It’s time for the other nearly dead shoe to drop, and the past comes to rear its ugly head. I’d say that that truth is welcome here, if only that truth didn’t threaten to send everything we’ve come to love topsy-turvy. Never have I wanted to wield a blazing sword to protect the happiness of the Kwon family as much as I do now, so you can take that angsty bug elsewhere. Shoo, fly—don’t bother this family.
SONG OF THE DAY
Yoon Gun – “죽을만큼 사랑하라” (Love To Death) for the OST [ Download ]
EPISODE 14 RECAP
Yul confesses his feelings for Da-jung and wipes away her tears, apologizing for making her cry again. He takes her hand and vows never to let it go. Oh, swooooon, now that’s romantic.
But their sentimental moment is cut short when little Man-se bursts into the room seconds later, and then throws an adorable tantrum over how Da-jung chose to sleep here with Daddy last night and not him.
Boo, Na-young is still lingering outside the estate—I rather hoped you were just a figment of my imagination last week. A security guard asks her to state her business here, but she leaves without another word.
Looking at Na-young’s photo, Joon-ki wonders if Yul is really the reason behind her death. Oh boy, are you in for a surprise. Then Joon-ki is actually somewhat kind to his wife for a change, telling her patiently that his liaison to Hye-joo is purely business. Did that slap spur a personality change?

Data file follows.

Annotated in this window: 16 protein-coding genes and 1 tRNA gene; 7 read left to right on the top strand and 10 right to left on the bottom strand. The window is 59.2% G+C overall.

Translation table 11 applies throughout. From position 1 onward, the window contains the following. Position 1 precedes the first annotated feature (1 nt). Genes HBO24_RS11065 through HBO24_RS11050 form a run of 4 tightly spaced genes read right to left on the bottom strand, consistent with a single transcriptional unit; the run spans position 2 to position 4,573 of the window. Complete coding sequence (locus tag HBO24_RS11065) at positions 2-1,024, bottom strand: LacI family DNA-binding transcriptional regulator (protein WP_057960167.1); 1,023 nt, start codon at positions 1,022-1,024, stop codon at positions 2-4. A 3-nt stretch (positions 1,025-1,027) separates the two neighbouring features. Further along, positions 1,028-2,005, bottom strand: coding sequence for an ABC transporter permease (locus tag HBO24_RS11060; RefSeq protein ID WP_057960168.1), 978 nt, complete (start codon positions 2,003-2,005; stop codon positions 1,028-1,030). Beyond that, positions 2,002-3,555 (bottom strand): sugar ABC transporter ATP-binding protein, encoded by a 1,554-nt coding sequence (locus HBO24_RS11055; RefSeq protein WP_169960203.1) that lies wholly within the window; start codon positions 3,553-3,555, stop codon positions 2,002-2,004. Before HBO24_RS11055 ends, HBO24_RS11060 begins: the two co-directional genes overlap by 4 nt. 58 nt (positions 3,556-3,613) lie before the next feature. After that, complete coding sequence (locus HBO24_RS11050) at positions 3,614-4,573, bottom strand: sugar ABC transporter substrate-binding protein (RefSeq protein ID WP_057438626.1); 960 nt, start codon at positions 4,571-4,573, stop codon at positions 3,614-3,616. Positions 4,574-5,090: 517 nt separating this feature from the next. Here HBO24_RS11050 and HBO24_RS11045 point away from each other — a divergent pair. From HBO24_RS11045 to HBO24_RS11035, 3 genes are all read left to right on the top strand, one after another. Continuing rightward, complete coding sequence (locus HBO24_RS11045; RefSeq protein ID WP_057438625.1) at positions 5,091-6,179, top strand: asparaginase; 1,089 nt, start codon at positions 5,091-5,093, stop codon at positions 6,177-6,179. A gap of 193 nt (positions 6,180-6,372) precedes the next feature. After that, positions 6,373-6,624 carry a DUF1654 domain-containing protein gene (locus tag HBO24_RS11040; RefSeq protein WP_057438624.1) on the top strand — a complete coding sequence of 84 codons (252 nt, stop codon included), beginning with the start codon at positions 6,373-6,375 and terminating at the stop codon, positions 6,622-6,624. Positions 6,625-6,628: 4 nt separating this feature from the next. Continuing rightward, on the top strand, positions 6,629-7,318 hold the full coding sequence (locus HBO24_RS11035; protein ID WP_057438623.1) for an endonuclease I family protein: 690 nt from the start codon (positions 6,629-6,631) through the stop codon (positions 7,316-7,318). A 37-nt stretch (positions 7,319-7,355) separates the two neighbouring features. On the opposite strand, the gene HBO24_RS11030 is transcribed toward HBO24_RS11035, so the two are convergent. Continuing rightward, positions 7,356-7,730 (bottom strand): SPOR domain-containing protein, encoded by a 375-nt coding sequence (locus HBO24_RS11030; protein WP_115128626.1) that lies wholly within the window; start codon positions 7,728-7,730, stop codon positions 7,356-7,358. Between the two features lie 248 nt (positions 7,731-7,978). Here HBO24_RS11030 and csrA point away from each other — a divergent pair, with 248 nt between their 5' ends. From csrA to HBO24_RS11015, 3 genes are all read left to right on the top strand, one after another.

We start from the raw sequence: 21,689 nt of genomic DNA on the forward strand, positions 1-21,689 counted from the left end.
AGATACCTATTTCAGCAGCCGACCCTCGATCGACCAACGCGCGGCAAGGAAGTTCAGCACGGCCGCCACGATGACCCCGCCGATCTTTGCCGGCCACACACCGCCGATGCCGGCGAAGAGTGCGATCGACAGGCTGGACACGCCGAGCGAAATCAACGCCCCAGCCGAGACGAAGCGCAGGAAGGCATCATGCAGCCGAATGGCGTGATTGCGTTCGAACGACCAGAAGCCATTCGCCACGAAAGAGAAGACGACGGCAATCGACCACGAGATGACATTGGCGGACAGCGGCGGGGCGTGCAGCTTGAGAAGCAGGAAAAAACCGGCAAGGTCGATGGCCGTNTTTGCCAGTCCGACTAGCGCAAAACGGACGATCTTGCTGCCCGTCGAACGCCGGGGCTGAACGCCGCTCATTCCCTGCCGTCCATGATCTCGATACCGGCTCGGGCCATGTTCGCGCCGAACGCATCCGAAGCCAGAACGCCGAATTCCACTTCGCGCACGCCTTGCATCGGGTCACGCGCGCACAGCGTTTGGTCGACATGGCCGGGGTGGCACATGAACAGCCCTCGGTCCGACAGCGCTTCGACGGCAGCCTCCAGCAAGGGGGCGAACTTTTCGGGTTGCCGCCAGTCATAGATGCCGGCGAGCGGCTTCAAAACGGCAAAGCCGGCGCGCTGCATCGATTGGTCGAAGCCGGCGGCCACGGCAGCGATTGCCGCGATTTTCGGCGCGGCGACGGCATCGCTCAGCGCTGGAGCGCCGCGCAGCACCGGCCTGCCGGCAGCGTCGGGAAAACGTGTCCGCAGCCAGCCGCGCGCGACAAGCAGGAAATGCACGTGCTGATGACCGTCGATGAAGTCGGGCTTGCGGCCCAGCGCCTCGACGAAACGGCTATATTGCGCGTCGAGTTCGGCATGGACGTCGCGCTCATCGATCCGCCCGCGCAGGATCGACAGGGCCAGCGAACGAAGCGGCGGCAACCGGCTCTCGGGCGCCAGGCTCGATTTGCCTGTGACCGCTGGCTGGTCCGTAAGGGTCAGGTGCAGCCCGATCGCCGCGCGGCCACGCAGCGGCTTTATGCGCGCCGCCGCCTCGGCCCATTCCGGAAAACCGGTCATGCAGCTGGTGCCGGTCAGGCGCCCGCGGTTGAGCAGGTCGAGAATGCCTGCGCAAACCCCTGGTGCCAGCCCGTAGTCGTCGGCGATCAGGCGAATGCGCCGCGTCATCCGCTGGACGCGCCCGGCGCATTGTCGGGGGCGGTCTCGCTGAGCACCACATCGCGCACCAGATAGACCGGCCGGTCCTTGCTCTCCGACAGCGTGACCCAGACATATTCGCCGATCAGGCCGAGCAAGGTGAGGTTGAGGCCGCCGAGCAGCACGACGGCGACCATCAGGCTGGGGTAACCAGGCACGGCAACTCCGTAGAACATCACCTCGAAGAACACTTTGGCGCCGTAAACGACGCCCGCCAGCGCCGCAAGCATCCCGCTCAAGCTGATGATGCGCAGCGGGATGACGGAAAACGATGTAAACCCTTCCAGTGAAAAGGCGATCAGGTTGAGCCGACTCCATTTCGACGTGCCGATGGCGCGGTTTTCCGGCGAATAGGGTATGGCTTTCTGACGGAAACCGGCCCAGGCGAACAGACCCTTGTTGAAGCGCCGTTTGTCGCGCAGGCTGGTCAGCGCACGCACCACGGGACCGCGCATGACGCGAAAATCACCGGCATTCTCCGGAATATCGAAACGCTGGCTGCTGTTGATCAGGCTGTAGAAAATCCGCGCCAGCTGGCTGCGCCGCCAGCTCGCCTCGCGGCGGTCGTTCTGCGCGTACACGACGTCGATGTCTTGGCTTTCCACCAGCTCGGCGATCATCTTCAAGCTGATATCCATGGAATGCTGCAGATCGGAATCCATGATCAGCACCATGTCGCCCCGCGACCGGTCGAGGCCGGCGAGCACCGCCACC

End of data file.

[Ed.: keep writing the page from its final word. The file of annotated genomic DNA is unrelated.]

He plans to take everything away from Yul, starting with Hye-joo. Once he’s gone, Madam Na says what we’re all thinking out loud, wondering why her husband hates Yul that much and thinking it’s about time he gives it a rest.
Back at the estate, Da-jung sees Yul off to work and both of them can barely hide their smiles at each other. Little does he know that his car drives past Na-young on the way out.
Da-jung discovers the bow hairclip while cleaning up Yul’s study, which calls to mind his previously awkward suggestions about doing something with her hair. She laughs at the realization that it’s for her.
She surprises Yul at work with a packed lunch, saying proudly that kimbap is her speciality since she had to make her own after her mother passed away when she was young. He admits that it’s better than her ddukbokki attempt. Hee.
Realizing that Da-jung grew up without a mother as well, Yul asks if that’s why she’s so good to his children. His kids have changed greatly since Da-jung has entered their lives, and so has he. Aw.
As for In-ho, we see him lying in bed in a sweat. He recalls his conversation with Na-young, who’d told him that he’d gotten it all wrong. In-ho had spit back that he distinctly remembers how scared his brother was following his meeting with Yul. Moreover, he had heard it was Yul who was chasing after them and reported the accident.